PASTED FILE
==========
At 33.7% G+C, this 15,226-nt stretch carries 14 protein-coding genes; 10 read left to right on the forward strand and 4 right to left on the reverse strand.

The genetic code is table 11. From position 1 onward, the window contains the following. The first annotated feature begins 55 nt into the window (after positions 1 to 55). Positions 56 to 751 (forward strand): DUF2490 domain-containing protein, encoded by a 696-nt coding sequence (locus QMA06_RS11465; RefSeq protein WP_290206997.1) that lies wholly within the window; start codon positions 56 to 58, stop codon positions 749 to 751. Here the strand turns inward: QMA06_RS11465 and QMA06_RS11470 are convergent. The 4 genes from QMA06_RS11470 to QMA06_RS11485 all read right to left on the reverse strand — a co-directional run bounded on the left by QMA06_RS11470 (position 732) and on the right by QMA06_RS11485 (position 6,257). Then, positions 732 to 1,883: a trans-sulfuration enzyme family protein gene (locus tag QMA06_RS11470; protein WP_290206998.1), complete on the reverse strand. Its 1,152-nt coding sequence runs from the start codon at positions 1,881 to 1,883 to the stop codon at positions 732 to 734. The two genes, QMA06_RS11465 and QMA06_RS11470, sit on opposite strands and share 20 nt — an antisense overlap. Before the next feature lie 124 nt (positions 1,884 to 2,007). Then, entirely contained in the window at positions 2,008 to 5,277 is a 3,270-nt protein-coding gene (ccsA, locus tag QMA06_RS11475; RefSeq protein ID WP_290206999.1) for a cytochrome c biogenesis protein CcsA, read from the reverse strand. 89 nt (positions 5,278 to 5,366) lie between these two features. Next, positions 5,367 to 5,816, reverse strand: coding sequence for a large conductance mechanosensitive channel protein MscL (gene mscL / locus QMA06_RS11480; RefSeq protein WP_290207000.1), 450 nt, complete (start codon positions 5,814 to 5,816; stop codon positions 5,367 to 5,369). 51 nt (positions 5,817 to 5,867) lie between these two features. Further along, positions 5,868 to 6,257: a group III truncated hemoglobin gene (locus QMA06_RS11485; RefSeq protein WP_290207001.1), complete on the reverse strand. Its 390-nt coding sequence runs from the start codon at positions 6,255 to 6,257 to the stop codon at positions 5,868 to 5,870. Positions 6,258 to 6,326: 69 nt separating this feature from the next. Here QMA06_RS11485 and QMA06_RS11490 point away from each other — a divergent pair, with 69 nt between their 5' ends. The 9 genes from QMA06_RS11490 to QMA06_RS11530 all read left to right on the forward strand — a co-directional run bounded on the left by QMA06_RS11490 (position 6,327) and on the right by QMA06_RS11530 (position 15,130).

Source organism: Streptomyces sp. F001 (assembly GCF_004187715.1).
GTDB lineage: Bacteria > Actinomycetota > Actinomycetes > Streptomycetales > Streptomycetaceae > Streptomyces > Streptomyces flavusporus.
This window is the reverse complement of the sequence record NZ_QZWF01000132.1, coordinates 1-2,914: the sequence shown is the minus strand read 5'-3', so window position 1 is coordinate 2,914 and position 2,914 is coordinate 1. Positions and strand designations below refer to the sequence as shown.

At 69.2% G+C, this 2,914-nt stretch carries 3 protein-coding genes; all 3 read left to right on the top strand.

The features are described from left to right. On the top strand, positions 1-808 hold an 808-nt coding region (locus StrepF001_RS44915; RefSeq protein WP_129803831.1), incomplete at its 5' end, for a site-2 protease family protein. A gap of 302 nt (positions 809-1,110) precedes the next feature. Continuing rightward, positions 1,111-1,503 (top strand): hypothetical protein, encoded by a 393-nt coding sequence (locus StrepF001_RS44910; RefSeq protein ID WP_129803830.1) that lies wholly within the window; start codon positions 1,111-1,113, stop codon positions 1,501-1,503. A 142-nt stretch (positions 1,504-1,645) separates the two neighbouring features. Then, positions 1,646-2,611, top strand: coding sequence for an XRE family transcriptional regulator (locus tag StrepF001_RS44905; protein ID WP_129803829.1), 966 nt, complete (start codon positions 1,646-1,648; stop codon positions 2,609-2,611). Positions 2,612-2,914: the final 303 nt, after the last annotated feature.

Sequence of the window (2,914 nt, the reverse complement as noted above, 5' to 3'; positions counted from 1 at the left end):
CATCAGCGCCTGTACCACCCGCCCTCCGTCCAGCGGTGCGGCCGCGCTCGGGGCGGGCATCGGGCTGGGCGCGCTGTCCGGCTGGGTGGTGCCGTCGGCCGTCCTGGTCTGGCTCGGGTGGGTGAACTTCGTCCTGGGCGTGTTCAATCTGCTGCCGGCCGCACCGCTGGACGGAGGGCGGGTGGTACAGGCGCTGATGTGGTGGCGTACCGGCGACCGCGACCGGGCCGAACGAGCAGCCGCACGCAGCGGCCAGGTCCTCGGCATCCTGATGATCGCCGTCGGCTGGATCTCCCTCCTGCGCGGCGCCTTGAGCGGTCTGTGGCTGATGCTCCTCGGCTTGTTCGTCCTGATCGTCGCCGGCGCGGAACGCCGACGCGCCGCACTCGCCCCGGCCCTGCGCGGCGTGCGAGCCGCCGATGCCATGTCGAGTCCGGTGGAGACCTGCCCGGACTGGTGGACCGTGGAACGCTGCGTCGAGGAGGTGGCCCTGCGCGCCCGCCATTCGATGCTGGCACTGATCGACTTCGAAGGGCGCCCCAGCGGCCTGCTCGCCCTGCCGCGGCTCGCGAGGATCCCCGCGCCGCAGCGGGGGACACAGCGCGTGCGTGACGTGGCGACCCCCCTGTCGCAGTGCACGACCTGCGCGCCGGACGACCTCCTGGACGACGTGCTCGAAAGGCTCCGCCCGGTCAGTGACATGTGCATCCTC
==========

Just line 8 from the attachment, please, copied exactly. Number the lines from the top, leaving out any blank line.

Sequence of the window (2,914 nt, the reverse complement as noted above, 5' to 3'; positions counted from 1 at the left end):